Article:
A “genuine” law to help IPs protect their ancestral lands is needed

A recent study has shown the many problems and issues associated with the ancestral land of indigenous peoples (IP). Some of these are Philippine laws, pronouncements, and administrative orders that conflict with the needs and practices of IPs. The recognition and protection of the rights of Indigenous peoples has been part of the struggles fought hard for countless years today.

As the struggle continues, our government should defend the rights of indigenous peoples by developing a policy for the full recognition and inclusion of IPs in the national and local agenda. Instead of blocking them for many years, national policies that protect and defend their rights must be consistent and strengthened.

The policy brief, “The Struggle Continues: Uphold the Rights of Indigenous Peoples,” published by the Konrad Adenauer Stiftung in 2011, stated: “In the Philippines, the adoption of the Indigenous Peoples Rights Act (Ipra) on October 29, 1997, caused a similar jubilation that reverberated to the farthest peripheries of Philippine society, home to an estimated 14 to 15 million indigenous people subdivided into 110 ethnolinguistic groups. The common understanding was then finally a national law to protect and uphold the rights of indigenous peoples has finally come.

Ipra enabled the creation of the National Commission on Indigenous Peoples (NCIP), which by law is charged with “protecting and promoting the interests and welfare of ICPs/IPs with due regard to their beliefs , customs, traditions and institutions. .”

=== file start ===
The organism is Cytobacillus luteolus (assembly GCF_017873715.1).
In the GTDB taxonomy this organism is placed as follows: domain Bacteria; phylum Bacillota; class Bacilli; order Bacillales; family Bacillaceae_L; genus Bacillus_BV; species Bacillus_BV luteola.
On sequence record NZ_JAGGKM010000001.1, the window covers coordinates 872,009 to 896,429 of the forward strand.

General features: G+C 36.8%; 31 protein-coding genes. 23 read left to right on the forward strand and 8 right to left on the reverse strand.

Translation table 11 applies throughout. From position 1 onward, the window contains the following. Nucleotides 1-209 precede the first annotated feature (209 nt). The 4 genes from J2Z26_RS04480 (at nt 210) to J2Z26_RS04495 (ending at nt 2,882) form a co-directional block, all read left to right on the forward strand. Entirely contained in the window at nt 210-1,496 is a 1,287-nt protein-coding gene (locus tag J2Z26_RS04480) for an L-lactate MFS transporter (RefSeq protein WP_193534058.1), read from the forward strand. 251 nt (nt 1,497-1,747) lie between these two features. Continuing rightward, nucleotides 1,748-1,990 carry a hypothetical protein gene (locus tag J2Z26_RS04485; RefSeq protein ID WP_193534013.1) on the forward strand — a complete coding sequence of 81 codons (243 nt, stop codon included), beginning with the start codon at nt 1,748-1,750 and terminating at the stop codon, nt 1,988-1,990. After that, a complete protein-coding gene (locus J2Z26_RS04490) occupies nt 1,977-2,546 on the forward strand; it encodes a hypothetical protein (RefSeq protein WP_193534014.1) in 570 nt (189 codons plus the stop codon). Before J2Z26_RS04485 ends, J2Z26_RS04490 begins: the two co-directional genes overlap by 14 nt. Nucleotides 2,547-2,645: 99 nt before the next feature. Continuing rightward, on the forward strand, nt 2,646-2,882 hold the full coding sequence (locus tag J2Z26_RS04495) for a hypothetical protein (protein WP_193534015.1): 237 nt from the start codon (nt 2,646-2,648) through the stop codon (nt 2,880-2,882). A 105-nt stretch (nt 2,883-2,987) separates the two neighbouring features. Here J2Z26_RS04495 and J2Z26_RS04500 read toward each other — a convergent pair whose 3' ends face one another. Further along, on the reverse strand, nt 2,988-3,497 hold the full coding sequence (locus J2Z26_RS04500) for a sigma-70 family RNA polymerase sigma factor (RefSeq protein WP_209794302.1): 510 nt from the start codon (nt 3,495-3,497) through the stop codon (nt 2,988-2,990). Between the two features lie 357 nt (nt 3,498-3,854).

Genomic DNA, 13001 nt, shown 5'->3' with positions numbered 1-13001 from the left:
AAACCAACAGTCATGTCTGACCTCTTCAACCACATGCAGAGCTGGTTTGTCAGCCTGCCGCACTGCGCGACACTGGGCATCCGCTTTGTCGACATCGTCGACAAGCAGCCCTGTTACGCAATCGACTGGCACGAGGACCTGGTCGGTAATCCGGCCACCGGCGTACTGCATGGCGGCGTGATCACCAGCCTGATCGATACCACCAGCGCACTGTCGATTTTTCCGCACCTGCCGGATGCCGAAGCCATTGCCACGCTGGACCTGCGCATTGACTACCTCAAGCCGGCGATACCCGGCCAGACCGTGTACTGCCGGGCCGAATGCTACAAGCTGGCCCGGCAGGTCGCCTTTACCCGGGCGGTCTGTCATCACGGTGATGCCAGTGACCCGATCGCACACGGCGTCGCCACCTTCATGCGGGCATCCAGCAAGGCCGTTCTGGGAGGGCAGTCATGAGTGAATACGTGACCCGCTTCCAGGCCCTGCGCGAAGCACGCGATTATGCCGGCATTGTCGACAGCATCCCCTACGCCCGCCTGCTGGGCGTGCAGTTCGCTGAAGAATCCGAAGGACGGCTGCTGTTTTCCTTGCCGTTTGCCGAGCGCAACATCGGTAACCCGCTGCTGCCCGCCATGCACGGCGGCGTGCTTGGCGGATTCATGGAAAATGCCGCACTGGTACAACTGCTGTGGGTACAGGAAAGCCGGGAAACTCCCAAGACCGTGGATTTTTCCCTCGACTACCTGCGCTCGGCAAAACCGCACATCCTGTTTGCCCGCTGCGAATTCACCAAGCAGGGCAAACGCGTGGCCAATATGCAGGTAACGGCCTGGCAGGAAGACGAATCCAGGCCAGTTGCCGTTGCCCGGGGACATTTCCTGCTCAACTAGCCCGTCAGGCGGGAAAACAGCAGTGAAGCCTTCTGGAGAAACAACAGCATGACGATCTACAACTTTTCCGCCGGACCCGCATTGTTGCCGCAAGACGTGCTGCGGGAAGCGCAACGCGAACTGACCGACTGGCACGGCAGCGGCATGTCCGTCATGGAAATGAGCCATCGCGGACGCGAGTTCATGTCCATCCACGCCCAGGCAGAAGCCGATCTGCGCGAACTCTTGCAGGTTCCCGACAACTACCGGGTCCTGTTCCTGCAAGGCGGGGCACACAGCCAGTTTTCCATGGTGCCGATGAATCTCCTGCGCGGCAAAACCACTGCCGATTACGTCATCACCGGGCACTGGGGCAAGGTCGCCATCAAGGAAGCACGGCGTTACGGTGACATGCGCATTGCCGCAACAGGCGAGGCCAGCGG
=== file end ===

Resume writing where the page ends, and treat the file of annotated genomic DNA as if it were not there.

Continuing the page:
However, on at least one occasion, NCIP ignored an IP protest and played loud music instead. The action of NCIP and the use of the instrument of IP to deflect attention from the protest was unwelcoming and led to questioning the implementation of Ipra: is the law itself efficient ? The PAs themselves have demanded the abolition of the Ipra because it does not offer protection against illegal procedures.

IPs need good governance and legitimate laws that will ensure their hold on ancestral lands and domains, not those that offer only false hopes. Among the bills introduced to protect IPs and their land rights is Bill 639 or the Indigenous Peoples and Local Communities Conservation Areas Bill. Among other things, the bill seeks to strengthen IPs by recognizing their contribution to biodiversity conservation and establishing the National Register of Indigenous Community Conserved Areas. The ancestral territory of the Tagbanuas in Palawan is an example of such an area, and they honor its importance to them by using only traditional fishing methods.

Today more than ever, the government must recognize the role of indigenous communities as partners in the conservation of protected areas. Besides the abolition of Ipra, the immediate adoption of real laws protecting their ancestral lands should be a priority. We must not allow foreign capitalists and dominant powers to exploit their resources. Let’s listen to them and give IPs the chance to speak for themselves.

Abdul Hafiz T.Malawani, Mindanao Marawi State University

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